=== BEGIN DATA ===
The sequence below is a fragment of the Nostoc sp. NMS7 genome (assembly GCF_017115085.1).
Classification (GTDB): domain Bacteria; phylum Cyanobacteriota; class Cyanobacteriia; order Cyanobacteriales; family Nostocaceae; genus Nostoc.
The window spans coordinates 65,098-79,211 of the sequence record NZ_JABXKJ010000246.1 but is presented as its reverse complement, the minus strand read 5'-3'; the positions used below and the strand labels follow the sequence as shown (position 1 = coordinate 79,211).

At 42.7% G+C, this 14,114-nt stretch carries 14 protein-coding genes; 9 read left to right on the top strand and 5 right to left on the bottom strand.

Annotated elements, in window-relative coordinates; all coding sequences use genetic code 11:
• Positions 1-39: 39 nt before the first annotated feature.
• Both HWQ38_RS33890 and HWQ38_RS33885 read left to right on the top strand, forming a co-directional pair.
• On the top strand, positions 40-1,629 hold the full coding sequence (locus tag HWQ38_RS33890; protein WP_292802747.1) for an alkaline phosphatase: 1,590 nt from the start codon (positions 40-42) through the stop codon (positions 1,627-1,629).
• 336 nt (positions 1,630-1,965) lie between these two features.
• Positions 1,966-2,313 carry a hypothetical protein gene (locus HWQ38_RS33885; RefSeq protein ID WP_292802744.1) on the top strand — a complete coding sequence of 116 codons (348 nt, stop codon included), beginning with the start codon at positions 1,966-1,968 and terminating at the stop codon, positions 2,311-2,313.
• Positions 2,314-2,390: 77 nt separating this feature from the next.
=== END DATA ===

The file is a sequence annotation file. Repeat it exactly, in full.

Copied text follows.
The sequence below is a fragment of the Nostoc sp. NMS7 genome (assembly GCF_017115085.1).
Classification (GTDB): domain Bacteria; phylum Cyanobacteriota; class Cyanobacteriia; order Cyanobacteriales; family Nostocaceae; genus Nostoc.
The window spans coordinates 65,098-79,211 of the sequence record NZ_JABXKJ010000246.1 but is presented as its reverse complement, the minus strand read 5'-3'; the positions used below and the strand labels follow the sequence as shown (position 1 = coordinate 79,211).

At 42.7% G+C, this 14,114-nt stretch carries 14 protein-coding genes; 9 read left to right on the top strand and 5 right to left on the bottom strand.

Annotated elements, in window-relative coordinates; all coding sequences use genetic code 11:
• Positions 1-39: 39 nt before the first annotated feature.
• Both HWQ38_RS33890 and HWQ38_RS33885 read left to right on the top strand, forming a co-directional pair.
• On the top strand, positions 40-1,629 hold the full coding sequence (locus tag HWQ38_RS33890; protein WP_292802747.1) for an alkaline phosphatase: 1,590 nt from the start codon (positions 40-42) through the stop codon (positions 1,627-1,629).
• 336 nt (positions 1,630-1,965) lie between these two features.
• Positions 1,966-2,313 carry a hypothetical protein gene (locus HWQ38_RS33885; RefSeq protein ID WP_292802744.1) on the top strand — a complete coding sequence of 116 codons (348 nt, stop codon included), beginning with the start codon at positions 1,966-1,968 and terminating at the stop codon, positions 2,311-2,313.
• Positions 2,314-2,390: 77 nt separating this feature from the next.